Total Pageviews

Wednesday, 1 February 2017

Everything follows Why (3)

There is a scientific debate (eg, arXiv1, arXiv2) on the question what is information? The more you think about information, the more difficult the answer becomes. There is a reason for that. The real question you should ask is why do we need information? My initial thought was transfer of knowledge. This answer also seems to address the what (knowledge) and how (transfer).

The smallest element that stores information is the DNA of human cells. This DNA contains the knowledge about our design. I think, feel and believe that we need that information to create or recreate life. Hence, I tend to conclude that information is any means (how) to store knowledge (what) on Creation (why) like a multiverse, Universe, Nature, and Life as we know it.

An expanding Universe would then be the evidence of growth (= change) to maturity (= order), following initial Creation. Exploding stars would then be evidence of death (= disorder).

Similar to the DNA in "all known living organisms and many viruses", the Universe must somehow store the knowledge of its own design in order to allow for subsequent Creation.

Sometimes the design (eg, DNA) contains flaws despite its ample mechanisms for internal verification and then creation leads to disorder (eg, cancer).

On 5 December 2016, Stephen Elledge, a Harvard Medical School Professor of Genetics, won the Breakthrough Prize for paradigm-shifting discoveries in the life sciences, physics, and mathematics. Harvard: "One of Elledge’s most pivotal discoveries was unraveling the process by which cells sense DNA damage and initiate self-repair, a critical fail-safe mechanism that safeguards both individual cells and the integrity and health of the entire organism."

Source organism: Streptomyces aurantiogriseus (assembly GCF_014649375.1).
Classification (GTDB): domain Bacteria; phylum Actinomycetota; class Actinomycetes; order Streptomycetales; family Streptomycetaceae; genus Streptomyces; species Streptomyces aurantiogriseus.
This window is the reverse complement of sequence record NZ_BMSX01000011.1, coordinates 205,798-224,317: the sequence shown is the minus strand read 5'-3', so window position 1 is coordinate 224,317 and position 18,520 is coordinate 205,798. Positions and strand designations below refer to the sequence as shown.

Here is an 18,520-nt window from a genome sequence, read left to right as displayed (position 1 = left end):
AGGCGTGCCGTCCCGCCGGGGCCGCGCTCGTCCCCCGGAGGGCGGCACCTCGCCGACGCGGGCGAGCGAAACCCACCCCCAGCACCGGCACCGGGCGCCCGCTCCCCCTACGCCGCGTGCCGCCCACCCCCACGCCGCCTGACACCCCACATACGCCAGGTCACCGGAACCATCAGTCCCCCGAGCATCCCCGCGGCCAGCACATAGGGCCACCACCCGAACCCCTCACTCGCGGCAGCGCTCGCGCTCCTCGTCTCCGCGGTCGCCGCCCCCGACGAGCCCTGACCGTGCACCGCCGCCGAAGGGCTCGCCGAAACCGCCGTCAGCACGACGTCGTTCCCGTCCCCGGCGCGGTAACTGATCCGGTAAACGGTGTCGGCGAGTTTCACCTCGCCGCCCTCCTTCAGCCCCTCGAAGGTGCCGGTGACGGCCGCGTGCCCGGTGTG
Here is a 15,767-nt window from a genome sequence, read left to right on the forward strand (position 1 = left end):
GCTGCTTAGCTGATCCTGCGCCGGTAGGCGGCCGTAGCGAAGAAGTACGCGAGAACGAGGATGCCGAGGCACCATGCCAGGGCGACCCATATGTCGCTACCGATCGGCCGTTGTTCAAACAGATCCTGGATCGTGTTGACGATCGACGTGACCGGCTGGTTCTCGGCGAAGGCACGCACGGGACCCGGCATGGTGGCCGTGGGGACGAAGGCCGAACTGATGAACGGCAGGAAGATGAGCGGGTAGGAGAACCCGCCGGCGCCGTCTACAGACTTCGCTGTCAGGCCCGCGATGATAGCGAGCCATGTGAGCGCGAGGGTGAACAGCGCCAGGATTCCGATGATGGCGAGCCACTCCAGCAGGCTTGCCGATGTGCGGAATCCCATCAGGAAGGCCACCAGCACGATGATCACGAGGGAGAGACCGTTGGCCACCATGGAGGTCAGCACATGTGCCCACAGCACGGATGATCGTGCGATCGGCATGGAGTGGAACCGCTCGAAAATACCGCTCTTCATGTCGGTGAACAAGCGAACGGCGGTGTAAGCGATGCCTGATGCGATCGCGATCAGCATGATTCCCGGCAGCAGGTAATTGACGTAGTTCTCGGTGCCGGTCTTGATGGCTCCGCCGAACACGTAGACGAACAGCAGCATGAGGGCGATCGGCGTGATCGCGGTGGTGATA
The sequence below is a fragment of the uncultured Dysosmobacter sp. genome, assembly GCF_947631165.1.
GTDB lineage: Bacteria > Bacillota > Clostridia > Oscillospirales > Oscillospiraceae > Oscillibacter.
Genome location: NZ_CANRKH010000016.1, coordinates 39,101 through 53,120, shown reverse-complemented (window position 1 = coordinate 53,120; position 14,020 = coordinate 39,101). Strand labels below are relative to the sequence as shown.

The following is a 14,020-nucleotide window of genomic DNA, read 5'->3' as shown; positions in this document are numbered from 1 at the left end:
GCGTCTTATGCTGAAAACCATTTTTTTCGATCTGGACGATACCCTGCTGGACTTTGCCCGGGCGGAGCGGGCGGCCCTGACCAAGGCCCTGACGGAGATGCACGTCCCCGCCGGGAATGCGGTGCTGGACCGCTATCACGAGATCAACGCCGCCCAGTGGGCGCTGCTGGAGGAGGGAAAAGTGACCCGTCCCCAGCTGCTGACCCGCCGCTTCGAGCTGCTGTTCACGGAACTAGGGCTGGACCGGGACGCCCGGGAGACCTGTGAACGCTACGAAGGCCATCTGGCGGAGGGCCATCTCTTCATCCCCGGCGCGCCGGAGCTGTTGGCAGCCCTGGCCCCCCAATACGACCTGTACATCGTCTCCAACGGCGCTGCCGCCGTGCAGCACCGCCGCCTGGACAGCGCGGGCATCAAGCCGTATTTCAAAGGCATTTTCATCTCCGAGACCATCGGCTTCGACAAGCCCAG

Harvard: "DNA fends off constant damage from various sources, including normal metabolic byproducts, environmental toxins, sunlight, and normal aging. Such assaults can alter DNA’s chemical structure, leaving behind mutations in the cell’s genetic code. If left unrepaired, these alterations can disrupt key biological processes, leading to serious diseases, including cancer.

Harvard: A cell’s failure to sense the presence of aberrations in its DNA can spark cancerous mutations and malignant cell proliferation. Elledge’s work revealed that a “watchdog” protein-enzyme pair sniff out damaged DNA and send a message to the cell’s internal repair machinery to fix the problem. If and when the cell fails to mend its broken DNA, it issues a command to self-destroy. This process, known as cell suicide, or apoptosis, is the body’s way of stemming the proliferation of abnormal cells and preventing cancer."

The above somehow feels like Nature's version of the Blockchain technology to me. 

La Vita è Bella (1997) by Noa - artist, lyrics, video, Wiki-1, Wiki-2